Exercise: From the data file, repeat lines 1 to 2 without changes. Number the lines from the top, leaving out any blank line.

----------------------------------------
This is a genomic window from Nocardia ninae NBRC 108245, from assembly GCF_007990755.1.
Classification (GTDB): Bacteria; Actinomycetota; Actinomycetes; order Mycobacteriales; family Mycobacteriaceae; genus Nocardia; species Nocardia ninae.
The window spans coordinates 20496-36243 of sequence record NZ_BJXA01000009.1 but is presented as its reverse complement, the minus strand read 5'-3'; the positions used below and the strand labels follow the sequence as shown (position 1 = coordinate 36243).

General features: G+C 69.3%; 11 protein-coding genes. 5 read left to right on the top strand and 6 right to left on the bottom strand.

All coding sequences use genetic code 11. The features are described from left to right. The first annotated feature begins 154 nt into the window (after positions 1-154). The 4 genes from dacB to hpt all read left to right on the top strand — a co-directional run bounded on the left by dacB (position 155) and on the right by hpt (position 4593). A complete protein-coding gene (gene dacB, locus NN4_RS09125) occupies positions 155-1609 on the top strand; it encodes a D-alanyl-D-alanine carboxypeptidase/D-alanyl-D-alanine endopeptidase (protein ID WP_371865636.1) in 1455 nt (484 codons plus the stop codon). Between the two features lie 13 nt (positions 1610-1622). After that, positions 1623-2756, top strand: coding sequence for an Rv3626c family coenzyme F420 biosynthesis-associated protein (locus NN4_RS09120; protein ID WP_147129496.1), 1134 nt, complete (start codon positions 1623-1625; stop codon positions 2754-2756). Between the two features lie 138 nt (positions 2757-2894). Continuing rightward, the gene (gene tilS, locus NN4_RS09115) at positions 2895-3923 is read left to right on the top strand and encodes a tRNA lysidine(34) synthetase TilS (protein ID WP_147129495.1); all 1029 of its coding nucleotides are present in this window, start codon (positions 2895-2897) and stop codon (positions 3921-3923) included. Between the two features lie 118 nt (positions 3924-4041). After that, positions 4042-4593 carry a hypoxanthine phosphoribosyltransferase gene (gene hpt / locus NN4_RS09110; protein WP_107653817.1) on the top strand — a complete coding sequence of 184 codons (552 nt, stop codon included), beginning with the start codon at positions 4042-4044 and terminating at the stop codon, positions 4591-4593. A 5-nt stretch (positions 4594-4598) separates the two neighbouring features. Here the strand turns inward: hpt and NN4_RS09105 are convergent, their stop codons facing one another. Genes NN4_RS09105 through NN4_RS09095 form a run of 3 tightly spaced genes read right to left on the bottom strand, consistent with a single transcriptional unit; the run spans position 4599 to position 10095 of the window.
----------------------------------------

This is a genomic window from Nocardia ninae NBRC 108245, from assembly GCF_007990755.1.
Classification (GTDB): Bacteria; Actinomycetota; Actinomycetes; order Mycobacteriales; family Mycobacteriaceae; genus Nocardia; species Nocardia ninae.